Cruiserweight contender Ola Afolabi returns to the ring this Saturday night against Lukasz Janik as part of the Gennady Golovkin-Curtis Stevens undercard at the Theater in Madison Square Garden. Afolabi is just relieved the Marco Huck portion of his career is past him.
“Yeah, it got a little boring but I’m through it now. I’m glad I am fighting someone else besides him,” he admitted last Friday before his day’s workout at the Wild Card Boxing Club in Hollywood, California.
For the past year-and-a-half, he has faced Huck, the reigning WBO titlist. In May of 2012, Afolabi had to settle for a draw in a fight in which he started off quickly and seemed to do enough to get his arm raised in victory. Then this past June, Afolabi lost a majority decision to Huck. They first fought in 2009 with Huck winning another close decision. All three bouts took place in Germany.
Groundhog Day is over for Afolabi and he couldn’t be happier about it except, “Well, I got paid every time I woke up,” he says with a laugh. “I made pretty good money, so it was OK but yeah, it took a lot of time.”
At 33 years old, Afolabi understands time isn’t necessarily on his side. He is still chasing that elusive championship.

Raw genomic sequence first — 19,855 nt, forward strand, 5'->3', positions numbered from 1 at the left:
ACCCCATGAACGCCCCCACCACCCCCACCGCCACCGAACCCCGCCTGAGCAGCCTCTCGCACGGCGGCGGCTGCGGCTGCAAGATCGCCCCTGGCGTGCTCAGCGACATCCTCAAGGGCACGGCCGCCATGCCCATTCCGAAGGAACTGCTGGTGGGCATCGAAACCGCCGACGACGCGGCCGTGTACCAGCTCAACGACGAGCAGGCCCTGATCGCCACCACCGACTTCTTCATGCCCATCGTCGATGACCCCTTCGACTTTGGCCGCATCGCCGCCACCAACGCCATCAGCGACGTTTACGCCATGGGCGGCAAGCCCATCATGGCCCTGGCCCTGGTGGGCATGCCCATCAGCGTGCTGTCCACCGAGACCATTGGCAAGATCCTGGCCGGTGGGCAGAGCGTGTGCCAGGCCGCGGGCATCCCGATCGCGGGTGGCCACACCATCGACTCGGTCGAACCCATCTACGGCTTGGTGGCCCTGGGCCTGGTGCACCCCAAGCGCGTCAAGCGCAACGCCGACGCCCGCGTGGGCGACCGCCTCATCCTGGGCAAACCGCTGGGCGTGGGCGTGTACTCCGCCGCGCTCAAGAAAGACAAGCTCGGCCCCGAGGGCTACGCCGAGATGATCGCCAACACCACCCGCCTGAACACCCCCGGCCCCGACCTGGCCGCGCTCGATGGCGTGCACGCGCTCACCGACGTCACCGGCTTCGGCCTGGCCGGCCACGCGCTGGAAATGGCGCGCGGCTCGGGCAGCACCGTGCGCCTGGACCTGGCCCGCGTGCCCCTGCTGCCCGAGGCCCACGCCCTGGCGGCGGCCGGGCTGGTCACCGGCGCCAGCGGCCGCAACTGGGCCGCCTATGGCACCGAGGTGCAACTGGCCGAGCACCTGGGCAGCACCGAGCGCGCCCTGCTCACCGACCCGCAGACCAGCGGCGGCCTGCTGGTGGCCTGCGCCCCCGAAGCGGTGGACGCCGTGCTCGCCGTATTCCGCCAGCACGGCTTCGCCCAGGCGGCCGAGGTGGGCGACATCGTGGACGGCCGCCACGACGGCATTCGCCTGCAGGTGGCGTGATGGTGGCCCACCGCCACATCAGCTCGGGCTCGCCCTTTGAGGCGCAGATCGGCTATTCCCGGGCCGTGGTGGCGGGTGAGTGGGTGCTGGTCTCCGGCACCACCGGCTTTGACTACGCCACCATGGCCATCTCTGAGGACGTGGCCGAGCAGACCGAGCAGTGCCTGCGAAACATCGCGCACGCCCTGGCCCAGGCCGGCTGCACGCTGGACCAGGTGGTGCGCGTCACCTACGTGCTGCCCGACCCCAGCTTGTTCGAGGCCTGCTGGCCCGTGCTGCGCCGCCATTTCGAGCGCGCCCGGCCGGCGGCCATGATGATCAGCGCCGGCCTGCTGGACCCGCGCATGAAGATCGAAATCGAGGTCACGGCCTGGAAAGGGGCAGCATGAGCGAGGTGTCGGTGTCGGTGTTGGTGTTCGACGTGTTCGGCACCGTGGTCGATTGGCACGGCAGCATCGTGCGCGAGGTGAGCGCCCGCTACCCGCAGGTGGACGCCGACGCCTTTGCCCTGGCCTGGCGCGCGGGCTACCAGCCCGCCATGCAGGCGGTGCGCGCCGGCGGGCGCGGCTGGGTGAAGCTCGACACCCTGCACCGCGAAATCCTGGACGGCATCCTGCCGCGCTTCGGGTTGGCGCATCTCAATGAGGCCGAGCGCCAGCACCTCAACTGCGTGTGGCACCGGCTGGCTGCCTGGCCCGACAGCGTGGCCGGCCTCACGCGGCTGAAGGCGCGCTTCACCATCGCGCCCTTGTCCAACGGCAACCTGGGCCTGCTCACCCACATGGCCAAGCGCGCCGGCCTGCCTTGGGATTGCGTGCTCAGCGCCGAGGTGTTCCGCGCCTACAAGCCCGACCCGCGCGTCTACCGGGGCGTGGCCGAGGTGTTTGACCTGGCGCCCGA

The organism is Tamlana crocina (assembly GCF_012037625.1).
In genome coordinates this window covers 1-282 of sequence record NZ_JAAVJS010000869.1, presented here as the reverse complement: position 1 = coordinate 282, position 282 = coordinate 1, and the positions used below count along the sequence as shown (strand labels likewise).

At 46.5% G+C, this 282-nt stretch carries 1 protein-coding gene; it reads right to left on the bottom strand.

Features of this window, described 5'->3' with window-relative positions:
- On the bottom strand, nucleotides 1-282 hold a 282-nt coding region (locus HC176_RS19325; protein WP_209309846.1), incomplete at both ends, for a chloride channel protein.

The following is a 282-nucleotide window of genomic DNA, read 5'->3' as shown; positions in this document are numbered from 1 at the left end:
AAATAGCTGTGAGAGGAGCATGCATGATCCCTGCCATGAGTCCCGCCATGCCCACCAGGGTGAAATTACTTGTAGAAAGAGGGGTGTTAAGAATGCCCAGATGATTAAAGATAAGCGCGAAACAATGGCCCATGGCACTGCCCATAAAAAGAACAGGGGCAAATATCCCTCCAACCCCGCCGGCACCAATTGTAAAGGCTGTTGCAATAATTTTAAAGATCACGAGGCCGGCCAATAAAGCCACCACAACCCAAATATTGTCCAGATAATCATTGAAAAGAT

“The goal is still to win the cruiserweight title. I don’t want to be that guy where you look back on in history and all they say is, ’Oh, he’s that guy who fought Marco Huck a bunch of times,’” said Afolabi, who has a career mark of 19-3-4 (9).
“I still feel I got another three, four years left in this game,” he continued. “I feel good in the gym and I’m ready to go.”
Showtime Sports announced that this past weekend’s telecast featuring Bernard Hopkins-Karo Murat at its peak had a million viewers.
The press release also noted that Hopkins-Murat “[ranked] third for the year behind to the peak audience from June’s Adrien Broner vs. Paulie Malignaggi (1.3 million) and April’s Canelo Alvarez vs. Austin Trout(1.1 million). Hopkins vs. Murat’s peak audience is the fifth highest on record for the network which now has seen its top-five largest boxing audiences in the last 13 months.”
Here’s my latest contribution to SportsOnEarth.com on the importance of Gennady Golovkin to HBO:
30 for 30
I really enjoyed the latest installment of “30 for 30” on ESPN that featured Jimmy Connors and his memorable run in the 1991 U.S. Open (which, by the way, is the last tennis tourney I ever cared about). Connors was a real renegade and a true entertainer.
No other tennis player was as good as getting the crowd into the match, riding the emotions of the audience and engaging them.
Connors and the way he played tennis reminded me of a tough, scrappy prizefighter. And it turns out his grandfather was a pugilist who actually told him the sport of tennis was boxing but “90 feet apart.”
To me, “Jimbo” was a boxer dressed up as a tennis player. He was a great character from a great era of tennis.
(Here’s his memorable rally against Paul Haarhuis: http://www.youtube.com/watch?v=_Ubnh3vd5qk (Preview) ).
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